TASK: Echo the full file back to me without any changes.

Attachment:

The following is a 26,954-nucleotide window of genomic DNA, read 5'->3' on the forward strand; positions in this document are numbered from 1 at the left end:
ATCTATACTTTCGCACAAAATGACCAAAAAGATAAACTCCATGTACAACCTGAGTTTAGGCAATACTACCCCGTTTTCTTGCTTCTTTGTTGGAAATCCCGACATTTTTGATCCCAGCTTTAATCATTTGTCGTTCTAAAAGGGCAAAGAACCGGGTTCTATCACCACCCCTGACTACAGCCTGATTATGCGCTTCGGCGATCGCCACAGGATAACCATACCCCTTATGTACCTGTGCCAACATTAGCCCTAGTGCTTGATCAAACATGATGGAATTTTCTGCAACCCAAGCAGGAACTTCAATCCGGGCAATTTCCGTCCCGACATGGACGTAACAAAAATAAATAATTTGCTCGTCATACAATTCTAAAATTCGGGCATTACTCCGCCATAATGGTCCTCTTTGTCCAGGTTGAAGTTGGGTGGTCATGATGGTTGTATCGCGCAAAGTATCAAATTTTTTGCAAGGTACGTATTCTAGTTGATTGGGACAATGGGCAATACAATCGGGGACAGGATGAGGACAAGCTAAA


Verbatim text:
The following is a 26,954-nucleotide window of genomic DNA, read 5'->3' on the forward strand; positions in this document are numbered from 1 at the left end:
ATCTATACTTTCGCACAAAATGACCAAAAAGATAAACTCCATGTACAACCTGAGTTTAGGCAATACTACCCCGTTTTCTTGCTTCTTTGTTGGAAATCCCGACATTTTTGATCCCAGCTTTAATCATTTGTCGTTCTAAAAGGGCAAAGAACCGGGTTCTATCACCACCCCTGACTACAGCCTGATTATGCGCTTCGGCGATCGCCACAGGATAACCATACCCCTTATGTACCTGTGCCAACATTAGCCCTAGTGCTTGATCAAACATGATGGAATTTTCTGCAACCCAAGCAGGAACTTCAATCCGGGCAATTTCCGTCCCGACATGGACGTAACAAAAATAAATAATTTGCTCGTCATACAATTCTAAAATTCGGGCATTACTCCGCCATAATGGTCCTCTTTGTCCAGGTTGAAGTTGGGTGGTCATGATGGTTGTATCGCGCAAAGTATCAAATTTTTTGCAAGGTACGTATTCTAGTTGATTGGGACAATGGGCAATACAATCGGGGACAGGATGAGGACAAGCTAAA